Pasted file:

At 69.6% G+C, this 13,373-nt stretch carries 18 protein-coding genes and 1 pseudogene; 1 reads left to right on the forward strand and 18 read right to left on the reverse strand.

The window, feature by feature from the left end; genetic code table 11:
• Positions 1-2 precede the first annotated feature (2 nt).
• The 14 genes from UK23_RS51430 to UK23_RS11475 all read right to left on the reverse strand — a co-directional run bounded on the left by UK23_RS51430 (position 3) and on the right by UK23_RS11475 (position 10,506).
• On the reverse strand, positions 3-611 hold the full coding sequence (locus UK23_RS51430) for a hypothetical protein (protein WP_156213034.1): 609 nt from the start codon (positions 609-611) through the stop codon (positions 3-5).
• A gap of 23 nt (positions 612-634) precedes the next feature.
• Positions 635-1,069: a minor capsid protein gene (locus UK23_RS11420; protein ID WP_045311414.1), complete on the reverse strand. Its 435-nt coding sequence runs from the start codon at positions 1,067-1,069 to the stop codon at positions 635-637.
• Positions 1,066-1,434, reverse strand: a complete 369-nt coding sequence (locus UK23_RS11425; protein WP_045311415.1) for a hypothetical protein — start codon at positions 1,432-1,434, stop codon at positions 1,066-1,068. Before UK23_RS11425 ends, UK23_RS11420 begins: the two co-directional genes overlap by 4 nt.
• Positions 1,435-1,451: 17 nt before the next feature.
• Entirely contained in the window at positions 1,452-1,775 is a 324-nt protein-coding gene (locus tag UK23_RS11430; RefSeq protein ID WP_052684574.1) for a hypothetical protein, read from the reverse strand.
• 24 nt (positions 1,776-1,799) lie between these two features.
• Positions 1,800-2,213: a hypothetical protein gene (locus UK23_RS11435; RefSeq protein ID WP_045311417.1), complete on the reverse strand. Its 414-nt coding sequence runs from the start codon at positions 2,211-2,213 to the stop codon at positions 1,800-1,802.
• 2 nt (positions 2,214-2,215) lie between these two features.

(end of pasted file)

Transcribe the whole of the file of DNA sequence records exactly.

At 69.6% G+C, this 13,373-nt stretch carries 18 protein-coding genes and 1 pseudogene; 1 reads left to right on the forward strand and 18 read right to left on the reverse strand.

The window, feature by feature from the left end; genetic code table 11:
• Positions 1-2 precede the first annotated feature (2 nt).
• The 14 genes from UK23_RS51430 to UK23_RS11475 all read right to left on the reverse strand — a co-directional run bounded on the left by UK23_RS51430 (position 3) and on the right by UK23_RS11475 (position 10,506).
• On the reverse strand, positions 3-611 hold the full coding sequence (locus UK23_RS51430) for a hypothetical protein (protein WP_156213034.1): 609 nt from the start codon (positions 609-611) through the stop codon (positions 3-5).
• A gap of 23 nt (positions 612-634) precedes the next feature.
• Positions 635-1,069: a minor capsid protein gene (locus UK23_RS11420; protein ID WP_045311414.1), complete on the reverse strand. Its 435-nt coding sequence runs from the start codon at positions 1,067-1,069 to the stop codon at positions 635-637.
• Positions 1,066-1,434, reverse strand: a complete 369-nt coding sequence (locus UK23_RS11425; protein WP_045311415.1) for a hypothetical protein — start codon at positions 1,432-1,434, stop codon at positions 1,066-1,068. Before UK23_RS11425 ends, UK23_RS11420 begins: the two co-directional genes overlap by 4 nt.
• Positions 1,435-1,451: 17 nt before the next feature.
• Entirely contained in the window at positions 1,452-1,775 is a 324-nt protein-coding gene (locus tag UK23_RS11430; RefSeq protein ID WP_052684574.1) for a hypothetical protein, read from the reverse strand.
• 24 nt (positions 1,776-1,799) lie between these two features.
• Positions 1,800-2,213: a hypothetical protein gene (locus UK23_RS11435; RefSeq protein ID WP_045311417.1), complete on the reverse strand. Its 414-nt coding sequence runs from the start codon at positions 2,211-2,213 to the stop codon at positions 1,800-1,802.
• 2 nt (positions 2,214-2,215) lie between these two features.